Steve Smith – The New ‘Don’?

Steve Smith

In early 2016 we crafted a post, deciding that Donald Bradman was the unofficial GOAT of any sport.

With an average of 99.4, Bradman is easily the greatest cricketer to have ever graced a field. What makes it so astounding, is how far ahead of any rivals he is.


In second place in the batting rankings, has come an Australian who has started comparisons with the ‘Don’. 

Steve Smith, fresh off crushing the English 3-0 in his first Ashes as captain, is playing some of the best cricket we have seen in the modern era.

In his fifty nine test matches, Steve Smith is averaging 62.32, has scored twenty two centuries with a total of 5,796 runs.

These sort of numbers are near impossible in a cricketing climate that has shifted to include the shorter formats of the game into players’ schedules.

Players at the top of their game have to split their time between; International Test matches, One Days (including the World Cup and Champions Trophy), T20 (with a World Cup), the Indian Premier League, and the Big Bash.

This means that your technique for test matches is altered by the requirements of a quicker paced environment. Many have struggled to merely concentrate for five days when transitioning from the short form of the game.

Not Smith however.

Besides the twenty eight year old Australian’s stupendous numbers, his technique is being compared to the Great Bradman, as both are incredibly unconventional.

donald bradman

s smith

The MCC cricketing manual encourages players to pick their bat up straight, and play straight down the ground when the ball is pitched up. This minimises opportunity for mistakes as you are not playing across the line of the delivery.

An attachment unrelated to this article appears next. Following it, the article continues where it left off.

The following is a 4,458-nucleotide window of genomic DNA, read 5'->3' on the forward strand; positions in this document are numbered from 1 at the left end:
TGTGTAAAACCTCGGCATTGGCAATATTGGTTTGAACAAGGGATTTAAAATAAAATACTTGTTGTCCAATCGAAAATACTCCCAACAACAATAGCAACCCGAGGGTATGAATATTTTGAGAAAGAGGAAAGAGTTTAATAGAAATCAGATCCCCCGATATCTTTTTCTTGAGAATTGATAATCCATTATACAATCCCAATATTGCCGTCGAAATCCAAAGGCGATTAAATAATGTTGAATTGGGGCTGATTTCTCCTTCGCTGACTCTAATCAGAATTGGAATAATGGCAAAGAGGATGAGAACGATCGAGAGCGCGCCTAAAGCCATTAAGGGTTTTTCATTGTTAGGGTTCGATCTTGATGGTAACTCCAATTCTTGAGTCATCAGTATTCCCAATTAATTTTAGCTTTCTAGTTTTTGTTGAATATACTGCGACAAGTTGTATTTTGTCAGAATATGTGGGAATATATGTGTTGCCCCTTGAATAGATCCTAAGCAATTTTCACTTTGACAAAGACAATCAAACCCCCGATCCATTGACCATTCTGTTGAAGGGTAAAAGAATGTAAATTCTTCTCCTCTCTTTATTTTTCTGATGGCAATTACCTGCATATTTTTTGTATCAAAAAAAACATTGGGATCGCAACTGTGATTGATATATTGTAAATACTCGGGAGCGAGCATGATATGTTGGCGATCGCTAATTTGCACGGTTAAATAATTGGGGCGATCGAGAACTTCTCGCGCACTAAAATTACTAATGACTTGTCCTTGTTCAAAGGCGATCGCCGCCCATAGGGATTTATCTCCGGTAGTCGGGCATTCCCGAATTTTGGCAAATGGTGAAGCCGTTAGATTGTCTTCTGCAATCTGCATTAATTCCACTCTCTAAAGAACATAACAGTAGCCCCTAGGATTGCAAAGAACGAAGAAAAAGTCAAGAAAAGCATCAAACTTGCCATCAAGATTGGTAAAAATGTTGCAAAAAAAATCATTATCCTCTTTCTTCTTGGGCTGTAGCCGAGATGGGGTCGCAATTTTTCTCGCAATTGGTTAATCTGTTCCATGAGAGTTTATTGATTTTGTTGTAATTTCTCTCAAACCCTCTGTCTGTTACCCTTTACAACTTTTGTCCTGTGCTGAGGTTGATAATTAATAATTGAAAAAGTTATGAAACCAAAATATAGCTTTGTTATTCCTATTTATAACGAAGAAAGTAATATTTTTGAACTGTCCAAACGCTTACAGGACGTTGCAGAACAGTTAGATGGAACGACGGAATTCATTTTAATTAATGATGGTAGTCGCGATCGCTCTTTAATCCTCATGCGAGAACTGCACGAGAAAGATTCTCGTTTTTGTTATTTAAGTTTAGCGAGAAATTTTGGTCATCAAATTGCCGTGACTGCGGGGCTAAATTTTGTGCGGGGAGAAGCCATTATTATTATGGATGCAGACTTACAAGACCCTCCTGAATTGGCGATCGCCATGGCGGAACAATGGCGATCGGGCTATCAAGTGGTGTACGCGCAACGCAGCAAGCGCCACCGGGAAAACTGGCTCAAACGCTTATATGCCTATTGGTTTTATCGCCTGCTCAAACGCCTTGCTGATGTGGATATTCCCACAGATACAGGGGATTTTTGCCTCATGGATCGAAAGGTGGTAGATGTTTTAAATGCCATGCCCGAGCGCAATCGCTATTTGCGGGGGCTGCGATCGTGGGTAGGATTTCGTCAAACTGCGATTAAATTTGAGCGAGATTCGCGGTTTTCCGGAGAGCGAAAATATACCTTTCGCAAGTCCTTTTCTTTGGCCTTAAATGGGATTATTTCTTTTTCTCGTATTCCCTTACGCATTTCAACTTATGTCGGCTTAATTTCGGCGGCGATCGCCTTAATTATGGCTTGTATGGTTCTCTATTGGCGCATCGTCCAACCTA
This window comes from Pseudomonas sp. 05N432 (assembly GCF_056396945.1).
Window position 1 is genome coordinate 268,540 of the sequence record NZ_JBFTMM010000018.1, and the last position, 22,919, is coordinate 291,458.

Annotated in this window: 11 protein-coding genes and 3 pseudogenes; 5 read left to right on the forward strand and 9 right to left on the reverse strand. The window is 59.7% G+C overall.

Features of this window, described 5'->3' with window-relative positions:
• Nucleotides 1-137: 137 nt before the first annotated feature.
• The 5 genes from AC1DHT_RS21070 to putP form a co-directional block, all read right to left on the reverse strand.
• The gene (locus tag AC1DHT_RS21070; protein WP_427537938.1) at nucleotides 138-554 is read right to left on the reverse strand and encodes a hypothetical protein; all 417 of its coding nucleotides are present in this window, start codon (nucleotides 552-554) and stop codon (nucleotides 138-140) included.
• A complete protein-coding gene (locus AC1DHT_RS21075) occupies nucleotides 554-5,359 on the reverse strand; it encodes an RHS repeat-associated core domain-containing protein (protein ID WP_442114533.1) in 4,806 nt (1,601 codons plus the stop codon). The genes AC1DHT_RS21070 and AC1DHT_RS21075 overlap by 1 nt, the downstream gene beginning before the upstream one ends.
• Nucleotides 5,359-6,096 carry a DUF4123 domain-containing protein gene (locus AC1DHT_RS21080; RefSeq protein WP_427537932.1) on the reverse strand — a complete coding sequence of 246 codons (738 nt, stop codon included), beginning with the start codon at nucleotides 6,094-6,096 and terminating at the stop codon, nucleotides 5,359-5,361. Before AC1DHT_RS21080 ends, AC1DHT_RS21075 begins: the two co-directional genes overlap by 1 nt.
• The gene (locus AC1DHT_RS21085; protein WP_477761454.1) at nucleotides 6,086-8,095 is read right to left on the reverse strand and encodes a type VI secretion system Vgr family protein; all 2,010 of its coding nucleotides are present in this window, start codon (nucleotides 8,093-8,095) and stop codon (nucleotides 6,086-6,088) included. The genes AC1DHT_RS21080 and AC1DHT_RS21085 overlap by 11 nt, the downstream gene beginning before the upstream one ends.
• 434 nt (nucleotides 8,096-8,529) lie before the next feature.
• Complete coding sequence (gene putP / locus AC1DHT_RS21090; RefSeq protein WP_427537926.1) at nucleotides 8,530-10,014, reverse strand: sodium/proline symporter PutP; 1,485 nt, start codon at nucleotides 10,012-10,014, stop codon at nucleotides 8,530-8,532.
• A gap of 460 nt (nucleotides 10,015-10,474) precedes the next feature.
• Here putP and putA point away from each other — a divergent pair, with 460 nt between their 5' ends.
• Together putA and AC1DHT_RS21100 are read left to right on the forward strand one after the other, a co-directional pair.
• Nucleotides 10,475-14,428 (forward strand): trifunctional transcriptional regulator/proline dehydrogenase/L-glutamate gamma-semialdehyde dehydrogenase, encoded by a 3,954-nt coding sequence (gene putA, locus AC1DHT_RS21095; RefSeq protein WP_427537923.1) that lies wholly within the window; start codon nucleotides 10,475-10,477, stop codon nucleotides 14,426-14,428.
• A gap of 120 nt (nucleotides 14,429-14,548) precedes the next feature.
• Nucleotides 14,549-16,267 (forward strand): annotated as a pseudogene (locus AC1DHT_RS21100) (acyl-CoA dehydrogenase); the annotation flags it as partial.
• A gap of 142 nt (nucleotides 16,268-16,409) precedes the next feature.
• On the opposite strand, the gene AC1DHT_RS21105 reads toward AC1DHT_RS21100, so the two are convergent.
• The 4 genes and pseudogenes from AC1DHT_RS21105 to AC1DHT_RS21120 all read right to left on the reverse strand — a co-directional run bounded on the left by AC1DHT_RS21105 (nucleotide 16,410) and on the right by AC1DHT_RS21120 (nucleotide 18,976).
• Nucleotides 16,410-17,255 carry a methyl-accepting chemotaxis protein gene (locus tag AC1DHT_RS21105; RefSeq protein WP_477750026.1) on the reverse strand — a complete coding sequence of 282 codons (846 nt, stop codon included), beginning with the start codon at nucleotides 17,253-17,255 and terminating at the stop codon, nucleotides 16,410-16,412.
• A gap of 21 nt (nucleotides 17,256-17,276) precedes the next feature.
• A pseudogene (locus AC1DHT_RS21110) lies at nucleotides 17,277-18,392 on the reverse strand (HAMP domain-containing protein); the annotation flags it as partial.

Smith and Bradman, however, have a back-lift that points to gully or third slip.

This – besides requiring wonderful hand-eye coordination – means that the bat performs a figure-of-eight when meeting the ball through the stroke.

Youngsters would never be taught this, as it is simply not the conventional technique.

Yet, when the two best ever batsmen have adopted this method, you have to ask; ‘why not?’

Steve Smith throughout the whole of 2017, did not look like ever getting out. When the ball is bowled, his pads are covering the stumps.

Anything straight gets whipped through mid-wicket. Anything on or outside off gets cut or driven through the off side. 

Ask the England bowlers, there doesn’t seem to be a weakness in his technique to exploit.

Couple that with focus that we have only seen from Jordan Spieth at Birkdale this year, and you have a wonderful cricketer.

Will he break Bradman’s average numbers? Most likely no.

Are we witnessing one of the best of all time? Absolutely yes.

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